An Army Reserve instructor, attached to Task Force Wolf, monitors a cadet leadership course candidate on the confidence course during Cadet Summer Training at the U.S. Army Cadet Command, Ft. Knox, Ky., June 11. U.S. Army Reserve photo by Sgt. Karen Sampson/ Released
FORT KNOX, Ky. — Army Reserve Soldiers and the U.S. Army Cadet Command work together to train the Army’s future leaders during two training opportunities this summer with annual Cadet Summer Training.
Reserve Soldiers assigned to the 104th Training Division (LT) Task Force Wolf arrived here late last month to begin preparation for seven iterations of Cadet Initial Entry Training and 10 Cadet Leadership Course rotations.
“Completing CIET is a cadet’s desired goal and valuable accomplishment,” said Lt. Col. Steven R. Herold, Task Force Wolf commander.
CIET is a four-week, scenario-driven tactical exercise that pushes the cadets’ physical and mental fitness while testing their critical thinking during squad-level training opportunities.
The challenge requires ample mettle, fortitude and the resiliency of future leaders. Their mission success is reliant on influence of engaged leadership, and mentorship extending their strength and integrity to all forms of support.
“Task Force Wolf is employing the guidance of thousands of Reserve Soldiers. We are staffing instructors as well as operation and administrative support for the CST16 mission, he said. “There will be approximately 750 Reserve Soldiers on ground at the peak of the mission.”
Herold added the annual mission benefits Reserve units’ readiness by implementing occupational training for real-world missions.
An Army Reserve repel instructor, attached to Task Force Wolf, assists a cadet during leadership course training, at the U.S. Army Cadet Command, Ft. Knox, Ky., June 11. Cadets learn how to tie a Swiss seat knot during repel training. U.S. Army photo by Sgt. Karen Sampson/ Released
A positive contribution for Reserve units at the cadets’ summer training is familiarization with planning and creating a battle rhythm.
Maintaining mission continuity is also a reality established by the Army’s rotation of units in theater operations. As a team’s mission ends, another team is in rotation and all mission responsibilities are transferred in place.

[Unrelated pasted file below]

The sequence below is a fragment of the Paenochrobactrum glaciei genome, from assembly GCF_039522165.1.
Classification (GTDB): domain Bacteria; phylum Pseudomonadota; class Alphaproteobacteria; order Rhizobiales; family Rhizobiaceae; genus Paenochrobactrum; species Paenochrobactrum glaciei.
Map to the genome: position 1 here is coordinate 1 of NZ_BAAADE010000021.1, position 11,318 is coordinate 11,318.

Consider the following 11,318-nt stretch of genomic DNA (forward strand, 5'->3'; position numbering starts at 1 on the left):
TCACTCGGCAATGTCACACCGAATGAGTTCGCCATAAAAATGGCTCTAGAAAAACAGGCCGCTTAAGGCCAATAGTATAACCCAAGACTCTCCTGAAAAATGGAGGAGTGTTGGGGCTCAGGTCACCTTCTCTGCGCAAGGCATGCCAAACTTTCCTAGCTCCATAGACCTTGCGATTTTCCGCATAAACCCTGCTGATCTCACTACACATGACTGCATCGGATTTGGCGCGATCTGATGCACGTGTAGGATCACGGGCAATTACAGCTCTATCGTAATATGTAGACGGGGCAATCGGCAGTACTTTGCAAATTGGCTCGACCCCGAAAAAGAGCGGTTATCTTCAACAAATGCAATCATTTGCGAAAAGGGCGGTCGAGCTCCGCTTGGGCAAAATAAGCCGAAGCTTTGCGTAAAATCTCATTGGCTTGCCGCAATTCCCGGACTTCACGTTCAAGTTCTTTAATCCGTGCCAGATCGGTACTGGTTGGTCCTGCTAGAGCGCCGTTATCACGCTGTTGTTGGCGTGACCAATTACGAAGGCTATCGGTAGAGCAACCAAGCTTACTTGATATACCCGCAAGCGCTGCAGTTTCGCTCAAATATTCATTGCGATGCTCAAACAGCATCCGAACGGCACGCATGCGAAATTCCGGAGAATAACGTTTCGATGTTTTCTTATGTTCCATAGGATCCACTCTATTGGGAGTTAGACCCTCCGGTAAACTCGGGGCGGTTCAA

Training incoming counterparts is important, says Sgt. 1st Class Stephanie Boyle, Task Force Wolf human resources noncommissioned officer in charge.
Boyle and her team are in charge of in-processing and designating a Soldier’s role in the mission.
“All units contribute generously to mission success,” she said.
Reserve Soldiers from approximately 29 states plan, create, operate and maintain the cadet life support area (LSA) and, monitor and instruct tactical skills in training environment.
At the heart of LSA Pickett is Capt. Josue Nieves, Mayor Cell officer in charge.
“Our Army Reserve Soldiers work hard and dedicate long hours to ensure cadets’ receive the best support during their training,” he said.
Nieves is an officer augmented to the CST16 mission from the 143rd Expeditionary Sustainment Command in Orlando, Florida.
Nieves initiated standard operating procedures dedicated to mayor cell operations at LSA Pickett for future commands to insure mission continuity.
“The LSA is constructed with nearly 50 tents that provide housing for cadets and staff along with medical, chaplain, shower, laundry and dining facilities.”
Among the several moving parts of the CST16 mission, Task Force Wolf appoints Reserve quartermaster units fulfilling annual training the task of shower and laundry services.
The 1013th Quartermaster Company from North Platte, Nebraska, currently man the area with 23 Soldiers, said Sgt. Tyrel Carson, Quartermaster Operations noncommissioned officer.
“We are the second rotation of Soldiers from our unit,” said Carson.
Another group from the 1013th Quartermaster Company assumes responsibility in late June.
“We are informed how many Soldiers we’re supporting, informed of our water supply and fuel supply – aware of the assets essential to succeeding in the mission, said Carson. “It’s helpful to know the numbers we’re falling in on.”
“In our occupation it’s an imperative part of our training and this mission affords the opportunity to our whole unit.”